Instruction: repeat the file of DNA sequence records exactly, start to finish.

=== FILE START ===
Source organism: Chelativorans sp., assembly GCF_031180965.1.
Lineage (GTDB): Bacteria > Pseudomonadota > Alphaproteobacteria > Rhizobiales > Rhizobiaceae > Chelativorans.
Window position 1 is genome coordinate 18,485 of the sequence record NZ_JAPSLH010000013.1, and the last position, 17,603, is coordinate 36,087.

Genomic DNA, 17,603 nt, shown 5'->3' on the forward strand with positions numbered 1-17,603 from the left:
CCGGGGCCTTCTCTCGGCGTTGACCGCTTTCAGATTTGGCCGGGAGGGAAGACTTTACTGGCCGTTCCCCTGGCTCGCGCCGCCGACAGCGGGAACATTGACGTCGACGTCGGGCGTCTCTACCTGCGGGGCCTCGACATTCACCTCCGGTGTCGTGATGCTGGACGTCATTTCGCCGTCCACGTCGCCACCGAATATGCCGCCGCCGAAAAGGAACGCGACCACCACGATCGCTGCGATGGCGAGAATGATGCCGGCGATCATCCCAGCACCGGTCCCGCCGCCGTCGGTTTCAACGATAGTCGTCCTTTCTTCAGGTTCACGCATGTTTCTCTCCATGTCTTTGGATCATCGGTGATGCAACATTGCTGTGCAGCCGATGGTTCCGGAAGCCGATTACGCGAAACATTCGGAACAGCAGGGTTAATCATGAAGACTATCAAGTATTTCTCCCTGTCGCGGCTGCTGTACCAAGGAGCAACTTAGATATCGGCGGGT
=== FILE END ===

Source organism: Chelativorans sp., assembly GCF_031180965.1.
Lineage (GTDB): Bacteria > Pseudomonadota > Alphaproteobacteria > Rhizobiales > Rhizobiaceae > Chelativorans.
Window position 1 is genome coordinate 18,485 of the sequence record NZ_JAPSLH010000013.1, and the last position, 17,603, is coordinate 36,087.

Genomic DNA, 17,603 nt, shown 5'->3' on the forward strand with positions numbered 1-17,603 from the left:
CCGGGGCCTTCTCTCGGCGTTGACCGCTTTCAGATTTGGCCGGGAGGGAAGACTTTACTGGCCGTTCCCCTGGCTCGCGCCGCCGACAGCGGGAACATTGACGTCGACGTCGGGCGTCTCTACCTGCGGGGCCTCGACATTCACCTCCGGTGTCGTGATGCTGGACGTCATTTCGCCGTCCACGTCGCCACCGAATATGCCGCCGCCGAAAAGGAACGCGACCACCACGATCGCTGCGATGGCGAGAATGATGCCGGCGATCATCCCAGCACCGGTCCCGCCGCCGTCGGTTTCAACGATAGTCGTCCTTTCTTCAGGTTCACGCATGTTTCTCTCCATGTCTTTGGATCATCGGTGATGCAACATTGCTGTGCAGCCGATGGTTCCGGAAGCCGATTACGCGAAACATTCGGAACAGCAGGGTTAATCATGAAGACTATCAAGTATTTCTCCCTGTCGCGGCTGCTGTACCAAGGAGCAACTTAGATATCGGCGGGT